If missions education is strategic for children, it may be even more strategic for youth. While young people may not be mentally and emotionally adults, they are physically and philosophically young adults in their most formative years. From early teen years to early 20s (and some individuals even later) young people are questioning and testing their identity, their beliefs, and their guiding principles for life.

Teens are at an ideal age to teach them the glorious truth of the gospel. Even if they may have made a profession of faith at an early age, they now possess more mature thought processes and logic to understand, appreciate, and appropriate the gospel in their lives. They’ll have a clearer grasp of their own sinfulness and need of the gospel. They will better appreciate the magnitude of the grace, mercy, love, and righteousness of God in the gospel. They can be more captivated by the life and work, the death and resurrection, the condescension and exaltation of our Lord Jesus Christ. They are at a point in their lives where they need to own, believe, and understand the great biblical doctrines of the Christian faith for themselves. It is a wonderful time of life to press home to them the gospel, in all its beauty, necessity, and exclusivity.

For example, our friend Paul Borthwick writes in his book, Six Dangerous Questions: if biblical truth shapes our worldview, we have inescapable, compelling motivation for missions:

  • Who is Jesus?
  • Do I believe in Heaven?
  • Do I believe in Hell?
  • Does Christianity matter?
  • Do I believe that God wants to use my life?
  • Whose agenda will I live by?

Key principles for maximizing opportunities to inspire teens for missions include :

  • be interactive – design times for small group discussion, prayer, etc. regarding the implications of what is presented
  • be relational – use actual missionaries whenever possible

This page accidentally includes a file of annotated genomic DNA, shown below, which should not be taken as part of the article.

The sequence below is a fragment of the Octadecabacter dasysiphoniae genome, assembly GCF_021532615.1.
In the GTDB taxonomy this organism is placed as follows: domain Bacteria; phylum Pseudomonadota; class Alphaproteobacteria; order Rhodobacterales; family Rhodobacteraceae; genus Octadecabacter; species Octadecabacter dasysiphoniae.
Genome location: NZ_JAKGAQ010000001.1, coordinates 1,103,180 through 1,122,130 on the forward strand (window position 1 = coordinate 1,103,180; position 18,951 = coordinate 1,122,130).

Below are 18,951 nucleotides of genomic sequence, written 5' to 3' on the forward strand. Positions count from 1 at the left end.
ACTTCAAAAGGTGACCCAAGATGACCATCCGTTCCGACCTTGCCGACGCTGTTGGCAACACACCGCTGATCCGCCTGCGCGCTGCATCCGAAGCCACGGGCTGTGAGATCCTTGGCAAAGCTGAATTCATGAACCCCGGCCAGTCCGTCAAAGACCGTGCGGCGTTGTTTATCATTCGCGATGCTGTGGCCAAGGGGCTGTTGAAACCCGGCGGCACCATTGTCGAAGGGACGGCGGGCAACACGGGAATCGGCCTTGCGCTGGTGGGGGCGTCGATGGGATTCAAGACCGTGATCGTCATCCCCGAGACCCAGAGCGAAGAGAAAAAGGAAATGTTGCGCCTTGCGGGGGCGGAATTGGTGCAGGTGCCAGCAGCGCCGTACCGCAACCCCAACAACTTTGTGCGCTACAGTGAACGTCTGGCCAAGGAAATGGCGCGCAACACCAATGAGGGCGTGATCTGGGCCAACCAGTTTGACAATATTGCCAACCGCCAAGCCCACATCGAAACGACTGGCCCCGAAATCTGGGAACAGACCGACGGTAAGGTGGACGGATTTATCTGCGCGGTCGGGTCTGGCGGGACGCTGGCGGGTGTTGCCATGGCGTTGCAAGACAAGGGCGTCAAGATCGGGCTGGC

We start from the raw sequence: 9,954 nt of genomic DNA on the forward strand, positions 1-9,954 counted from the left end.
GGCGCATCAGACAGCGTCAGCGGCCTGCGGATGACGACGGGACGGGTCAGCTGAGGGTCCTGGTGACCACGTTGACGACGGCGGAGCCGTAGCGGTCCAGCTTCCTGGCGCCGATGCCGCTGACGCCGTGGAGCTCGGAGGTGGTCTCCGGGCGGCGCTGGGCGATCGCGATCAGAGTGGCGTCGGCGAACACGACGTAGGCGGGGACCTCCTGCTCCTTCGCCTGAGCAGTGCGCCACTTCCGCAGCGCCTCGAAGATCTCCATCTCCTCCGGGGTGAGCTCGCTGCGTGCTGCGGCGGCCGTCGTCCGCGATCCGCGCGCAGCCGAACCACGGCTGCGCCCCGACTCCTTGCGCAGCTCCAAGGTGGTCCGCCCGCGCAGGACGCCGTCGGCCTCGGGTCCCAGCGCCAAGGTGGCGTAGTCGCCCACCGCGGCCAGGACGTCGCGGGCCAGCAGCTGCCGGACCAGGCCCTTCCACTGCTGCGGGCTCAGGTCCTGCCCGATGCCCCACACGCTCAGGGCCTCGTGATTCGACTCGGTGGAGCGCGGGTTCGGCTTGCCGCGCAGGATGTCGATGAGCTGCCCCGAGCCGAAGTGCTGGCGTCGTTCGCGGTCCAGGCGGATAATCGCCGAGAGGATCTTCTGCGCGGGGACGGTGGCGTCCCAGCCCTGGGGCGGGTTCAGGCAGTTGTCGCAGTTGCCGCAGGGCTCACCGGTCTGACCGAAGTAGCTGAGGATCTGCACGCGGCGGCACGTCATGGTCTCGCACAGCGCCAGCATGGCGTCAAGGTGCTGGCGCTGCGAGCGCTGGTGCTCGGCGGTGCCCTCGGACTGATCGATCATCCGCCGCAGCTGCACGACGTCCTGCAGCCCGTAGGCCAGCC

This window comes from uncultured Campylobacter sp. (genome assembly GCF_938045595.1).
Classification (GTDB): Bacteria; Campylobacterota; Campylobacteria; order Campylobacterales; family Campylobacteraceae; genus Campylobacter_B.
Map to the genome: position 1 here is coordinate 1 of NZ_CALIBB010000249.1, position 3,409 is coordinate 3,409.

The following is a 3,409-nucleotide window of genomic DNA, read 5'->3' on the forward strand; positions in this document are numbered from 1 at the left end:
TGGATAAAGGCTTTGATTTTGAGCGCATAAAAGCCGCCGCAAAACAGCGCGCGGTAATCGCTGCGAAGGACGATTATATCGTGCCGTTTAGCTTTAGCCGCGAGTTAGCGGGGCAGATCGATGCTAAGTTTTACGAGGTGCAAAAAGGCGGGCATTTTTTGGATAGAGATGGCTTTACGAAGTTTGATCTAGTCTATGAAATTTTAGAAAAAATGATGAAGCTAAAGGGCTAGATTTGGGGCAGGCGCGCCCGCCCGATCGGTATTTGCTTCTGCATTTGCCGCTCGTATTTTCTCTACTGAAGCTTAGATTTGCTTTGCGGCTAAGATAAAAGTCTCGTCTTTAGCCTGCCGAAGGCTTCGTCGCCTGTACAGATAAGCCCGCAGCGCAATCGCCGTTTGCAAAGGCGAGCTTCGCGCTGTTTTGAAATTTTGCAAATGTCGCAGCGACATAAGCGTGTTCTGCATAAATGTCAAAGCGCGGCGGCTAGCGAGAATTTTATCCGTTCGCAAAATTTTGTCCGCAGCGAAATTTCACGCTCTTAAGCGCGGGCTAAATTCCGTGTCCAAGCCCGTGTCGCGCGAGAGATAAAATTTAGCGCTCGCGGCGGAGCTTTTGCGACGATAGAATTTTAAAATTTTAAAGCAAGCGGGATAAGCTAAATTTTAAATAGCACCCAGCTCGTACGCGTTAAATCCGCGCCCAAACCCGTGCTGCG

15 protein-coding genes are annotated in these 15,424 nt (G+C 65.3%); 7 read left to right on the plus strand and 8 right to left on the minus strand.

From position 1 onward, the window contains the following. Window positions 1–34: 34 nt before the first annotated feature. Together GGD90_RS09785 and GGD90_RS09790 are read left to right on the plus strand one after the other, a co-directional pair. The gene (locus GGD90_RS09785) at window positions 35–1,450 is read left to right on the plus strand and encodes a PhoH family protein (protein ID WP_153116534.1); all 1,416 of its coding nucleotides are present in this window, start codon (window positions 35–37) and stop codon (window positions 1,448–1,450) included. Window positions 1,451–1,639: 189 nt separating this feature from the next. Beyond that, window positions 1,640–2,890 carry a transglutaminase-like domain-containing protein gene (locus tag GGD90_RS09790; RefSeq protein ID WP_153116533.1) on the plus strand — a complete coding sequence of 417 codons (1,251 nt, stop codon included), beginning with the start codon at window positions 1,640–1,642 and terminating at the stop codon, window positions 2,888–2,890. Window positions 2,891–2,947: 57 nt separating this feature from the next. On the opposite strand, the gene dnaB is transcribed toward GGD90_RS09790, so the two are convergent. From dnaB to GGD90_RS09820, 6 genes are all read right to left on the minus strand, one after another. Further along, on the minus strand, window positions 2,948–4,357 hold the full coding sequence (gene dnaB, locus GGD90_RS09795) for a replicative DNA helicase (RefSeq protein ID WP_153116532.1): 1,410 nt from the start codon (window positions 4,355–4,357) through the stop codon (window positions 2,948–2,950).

• be vivid – graphic, expressive examples, artifacts, stories, pictures, video, etc. make it real to them
  • be practical – anticipate the questions: “What difference does it make now?, What impact does this have on my plans for my life?, How should this affect me?”
  • be fast-paced – there are times to slow down and be serious; but, in general, consider a pace that keeps teens engaged, active, and involved
  • be appealing – use compelling promotional materials and announcements at youth gatherings leading up to the missions event
  • be bold – Jesus Christ is Lord and Savior! The Gospel is the only way anyone can receive salvation! God commands His people to go and make disciples of all nations! Don’t hold back on asking for and expecting a high level of commitment to Christ, to the claims of the Gospel, and to missions. Young people are highly impacted by a clear call to commitment.
  • Create a youth track for your missions event. You can use the same theme and personnel resources as the main conference; but gear youth sessions specifically for youth. One of the main goals is for believing young people to consider missions as a legitimate choice on their list of options for their future. As growing “World Christians” missions should become a priority in their life no matter which educational and vocational path they take.